Expats planning to drive a car in Thailand should apply for a Thai driving license. This is the only way to ensure that you can drive legally in the country and are fully covered by a car insurance policy. It can also serve as an ID card issued by the government.
If you can not read and/nor understand the Thai language, you are allowed to bring an interpreter to fill the forms and translate the possible instruction class and tests.
Valid Passport with Valid Non-immigrant Visa
Signed copies of the passport’s first page, the page with the current non-immigrant visa, the page with the last entry stamp and the TM-card.
A certified letter of address from the applicant’s embassy, or from the Immigration Bureau (the document can not be older than 30 days).
Tip: The letter from the embassy is the fastest option, but the immigration office will provide this service for free. However, it will take them 3-6 weeks to complete and an officer from your local police station will visit your place of residence for verification. If you are working in Thailand: the blue workbook, better known as your work permit, can replace either of these documents and serve as address verification.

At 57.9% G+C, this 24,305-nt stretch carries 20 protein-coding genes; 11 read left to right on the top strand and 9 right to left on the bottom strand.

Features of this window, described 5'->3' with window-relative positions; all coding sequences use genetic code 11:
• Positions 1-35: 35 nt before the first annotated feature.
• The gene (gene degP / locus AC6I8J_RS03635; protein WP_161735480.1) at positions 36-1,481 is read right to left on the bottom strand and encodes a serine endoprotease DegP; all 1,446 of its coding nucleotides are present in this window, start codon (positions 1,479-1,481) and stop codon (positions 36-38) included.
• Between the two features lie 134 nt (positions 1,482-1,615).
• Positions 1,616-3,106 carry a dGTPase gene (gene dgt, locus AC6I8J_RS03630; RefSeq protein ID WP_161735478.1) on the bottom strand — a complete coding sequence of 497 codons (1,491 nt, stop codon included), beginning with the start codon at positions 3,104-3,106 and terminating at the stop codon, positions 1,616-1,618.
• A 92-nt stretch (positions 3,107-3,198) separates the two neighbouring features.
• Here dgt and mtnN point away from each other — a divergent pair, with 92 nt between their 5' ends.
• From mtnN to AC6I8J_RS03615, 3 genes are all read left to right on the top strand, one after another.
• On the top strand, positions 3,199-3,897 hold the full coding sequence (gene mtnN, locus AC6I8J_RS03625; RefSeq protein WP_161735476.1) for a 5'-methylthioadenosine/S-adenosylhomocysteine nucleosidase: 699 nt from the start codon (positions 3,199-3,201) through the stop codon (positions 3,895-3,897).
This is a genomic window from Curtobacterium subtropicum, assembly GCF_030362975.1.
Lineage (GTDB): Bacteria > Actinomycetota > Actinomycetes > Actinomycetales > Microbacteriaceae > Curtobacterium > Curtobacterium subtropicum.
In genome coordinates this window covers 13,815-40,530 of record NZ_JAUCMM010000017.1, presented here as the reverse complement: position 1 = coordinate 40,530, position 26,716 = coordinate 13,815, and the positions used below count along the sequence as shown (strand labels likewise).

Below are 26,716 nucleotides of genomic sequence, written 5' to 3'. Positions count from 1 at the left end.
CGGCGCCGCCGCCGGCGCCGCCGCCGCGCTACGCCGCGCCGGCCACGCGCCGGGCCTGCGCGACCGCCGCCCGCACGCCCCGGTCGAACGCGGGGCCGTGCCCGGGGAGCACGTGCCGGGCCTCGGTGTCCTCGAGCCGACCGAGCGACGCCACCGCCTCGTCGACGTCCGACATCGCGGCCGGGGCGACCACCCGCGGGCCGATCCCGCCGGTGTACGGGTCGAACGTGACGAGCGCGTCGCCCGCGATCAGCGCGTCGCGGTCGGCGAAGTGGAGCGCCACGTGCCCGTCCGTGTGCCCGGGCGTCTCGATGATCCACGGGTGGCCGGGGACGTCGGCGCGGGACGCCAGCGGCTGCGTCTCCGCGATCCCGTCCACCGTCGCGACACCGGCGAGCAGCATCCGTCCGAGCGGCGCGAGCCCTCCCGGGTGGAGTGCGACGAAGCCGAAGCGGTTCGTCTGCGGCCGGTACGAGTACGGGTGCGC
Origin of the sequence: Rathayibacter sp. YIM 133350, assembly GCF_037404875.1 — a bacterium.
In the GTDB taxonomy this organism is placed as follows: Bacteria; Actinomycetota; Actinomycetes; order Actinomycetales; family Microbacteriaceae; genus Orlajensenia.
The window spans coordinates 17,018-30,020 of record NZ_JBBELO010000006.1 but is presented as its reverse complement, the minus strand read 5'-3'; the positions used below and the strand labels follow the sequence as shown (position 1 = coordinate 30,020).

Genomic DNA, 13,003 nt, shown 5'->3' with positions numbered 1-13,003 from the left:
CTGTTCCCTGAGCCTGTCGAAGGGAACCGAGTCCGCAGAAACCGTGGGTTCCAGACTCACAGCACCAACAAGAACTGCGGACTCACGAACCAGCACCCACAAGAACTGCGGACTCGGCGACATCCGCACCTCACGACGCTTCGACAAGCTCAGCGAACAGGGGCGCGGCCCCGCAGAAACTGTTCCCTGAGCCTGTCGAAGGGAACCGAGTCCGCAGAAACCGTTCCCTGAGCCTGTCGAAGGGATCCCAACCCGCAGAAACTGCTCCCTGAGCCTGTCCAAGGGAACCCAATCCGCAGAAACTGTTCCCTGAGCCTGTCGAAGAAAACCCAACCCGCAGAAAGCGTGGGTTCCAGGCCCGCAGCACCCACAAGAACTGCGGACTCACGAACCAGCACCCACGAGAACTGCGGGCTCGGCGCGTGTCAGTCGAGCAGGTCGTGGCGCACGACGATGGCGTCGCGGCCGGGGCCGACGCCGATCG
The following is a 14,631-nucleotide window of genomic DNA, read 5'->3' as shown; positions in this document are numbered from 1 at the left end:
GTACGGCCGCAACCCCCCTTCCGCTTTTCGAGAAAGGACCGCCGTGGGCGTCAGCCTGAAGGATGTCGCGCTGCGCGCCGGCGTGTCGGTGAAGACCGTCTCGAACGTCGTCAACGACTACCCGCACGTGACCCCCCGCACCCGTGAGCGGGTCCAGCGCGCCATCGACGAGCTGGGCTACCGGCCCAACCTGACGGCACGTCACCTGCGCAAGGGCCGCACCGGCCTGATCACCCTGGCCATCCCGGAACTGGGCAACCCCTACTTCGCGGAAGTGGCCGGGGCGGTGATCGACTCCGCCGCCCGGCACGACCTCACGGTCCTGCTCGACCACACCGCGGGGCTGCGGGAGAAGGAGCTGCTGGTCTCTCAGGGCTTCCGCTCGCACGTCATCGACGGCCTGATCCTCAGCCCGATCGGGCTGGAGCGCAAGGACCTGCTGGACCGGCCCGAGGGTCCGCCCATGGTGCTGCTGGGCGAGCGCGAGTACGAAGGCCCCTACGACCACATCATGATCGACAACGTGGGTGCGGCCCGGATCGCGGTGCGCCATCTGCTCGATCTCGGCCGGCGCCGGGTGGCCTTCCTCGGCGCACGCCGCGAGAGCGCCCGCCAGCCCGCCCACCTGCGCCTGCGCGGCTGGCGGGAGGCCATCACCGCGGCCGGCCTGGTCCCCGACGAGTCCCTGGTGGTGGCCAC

– A doctor’s certificate stating that the applicant is in good health, both physically and mentally (standard forms are available from most clinics and should not be more than 30 days old).
– 2 photos, 1 x 1 inch and not older than 6 months (photo service is available on the premises).
– Valid international driver’s license plus signed photocopy or translated regular driving licence from the applicant’s home country, certified by Embassy or consulate. (if available).
– Note that 1 set of these documents is required per licence applications. However, when applying for both a car and a motorcycle license, an extra copy of the doctor’s certificate and the letter of the address will suffice for the second application.
You need to have these documents signed.

All that being said – have fun with your own wheels in Pattaya!

CALL US – 081 865 8910
Last updated on: 21.08.2019 – 8:22